A rehearsal moment….

We had a very interesting moment tonight in rehearsal with the Surrey Mozart Players- I’m curious if anyone besides me even noticed it….

We were rehearsing the Saint-Saens 2nd Cello Concerto for the first time with our soloist, Parry Karp. Parry is a rare cellist who plays concertos like a full-time soloist (and has played a huge range of repertoire), but doesn’t look at the world through the eyes of many a soloist- he’s a quarter player, recitalist, teacher and chamber musician.

Tonight we were running through each movement with him and got to the coda of the last movement of the concerto, which sounds quite straightforward but is full of rather nasty syncopations. After crashing through to the end in the run-through I suggested we try it about half tempo with just the orchestra, which helped a bit. Then, Parry offered to play along at half-tempo.

That was the interesting moment!

Now this may sound like a simple and reasonable suggestion, but the sheer sanity of the idea astounded me, because this is something that just never happens in rehearsals. How many times in my life as a conductor, cover conductor or cellist have I been in situations where all the problems on stage could be solved by going through it slowly with the soloist? Hundreds! Thousands!

The thing is, it is almost never done. On the rare occasion I’ve seen it tried it has been socially awkward and has usually led to the soloist not playing very well, or looking rather put out, but that’s really only a couple of times I’ve ever seen it attempted. I can think of a rare incidents with soloists where I’ve said before a rehearsal (perhaps with a student orchestra or a community orchestra) something to the effect of “can we just run the 2nd movement a little tiny bit under tempo today because they can’t quite make that speed yet,” and that’s almost always been accepted with a look of pained tolerance rather than supportive enthusiasm, but that’s nothing like doing something at half speed.

Anyway- we did it slowly with him, and it really helped. How many concerti have I seen done with the greatest orchestras where something really could have been fixed by doing that?

I understand the mindset- the orchestra wishes to present the soloist with a perfect product and visa versa, so both sides sort out their problems separately. Parry comes in as a world-class quartet player- quartets play slowly in rehearsals together all the time. He sees the orchestra as colleagues. We do it slowly with him, it sounds great, we pick it up to tempo and it’s quite transformed….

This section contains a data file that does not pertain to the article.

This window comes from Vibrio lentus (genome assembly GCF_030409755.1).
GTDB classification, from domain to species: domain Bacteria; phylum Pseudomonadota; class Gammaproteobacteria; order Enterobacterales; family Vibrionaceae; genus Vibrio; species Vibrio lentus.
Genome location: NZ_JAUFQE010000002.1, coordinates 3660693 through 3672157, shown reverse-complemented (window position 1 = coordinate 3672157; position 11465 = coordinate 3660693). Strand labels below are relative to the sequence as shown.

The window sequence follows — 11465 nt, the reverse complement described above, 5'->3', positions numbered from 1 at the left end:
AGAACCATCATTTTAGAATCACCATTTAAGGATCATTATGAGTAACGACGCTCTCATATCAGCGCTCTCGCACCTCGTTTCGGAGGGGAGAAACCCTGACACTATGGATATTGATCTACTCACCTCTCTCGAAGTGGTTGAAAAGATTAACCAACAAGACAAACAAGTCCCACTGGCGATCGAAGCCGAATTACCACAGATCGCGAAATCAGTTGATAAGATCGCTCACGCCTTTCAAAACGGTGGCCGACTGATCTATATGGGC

I know this must sound silly to people who haven’t witnessed this themselves. You must be thinking “Woods is making this up. I’m sure soloists and orchestras rehearse together in all sorts of ways, or they’re just so good that they don’t do this because they don’t need to” I promise…. so many times….  where five minutes of this would have made all the difference, and……. well….. you know the rest…..

c. 2007 Kenneth Woods

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About the author

American conductor, composer and cellist Kenneth Woods is Principal Conductor of the English Symphony Orchestra, Artistic Director of the Colorado MahlerFest and cellist of the string trio Ensemble Epomeo. He records for the Avie, Somm, Nimbus, Signum, MSR and Toccata labels.

Learn about Kenneth at www.kennethwoods.net

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2 comments on “A rehearsal moment….”

  1. composerbastard

    I think its a matter of $$$ – that union clock keeps ticking and everyone should be on a level where this kind of cold metronome work is not an option.

    The other thing rthat comes to mind is physical memory. Doesnt playing slower make it harder

  2. Kenneth Woods

    Hi CB-

    I actually disagree with you on this one- often a few minutes slow work is by far the fastest way of fixing something. In a union band, you presume everyone can play their part perfectly, but I’m talking about a problem of ensemble that may be inherent in the music- that and “interpretation” are why we have rehearsals.

    The muscle memory issue is more complicated, but we’re all taught as instrumentalists to practice slowly. Delay always made her students practice everything at 40, so they should be able to do so with an orchestra in those rare occasions when it could help. We can all remember lessons where our teachers told us to play something slowly and we couldn’t. What did our teachers always say? “Aha, see– you haven’t practiced it properly yet….”

    I’m not advocating this as a way of praciticing everything, but just saying it’s a tool in the kit that would be very useful to have available a couple of times a year when you need it.

    Cheers
    K

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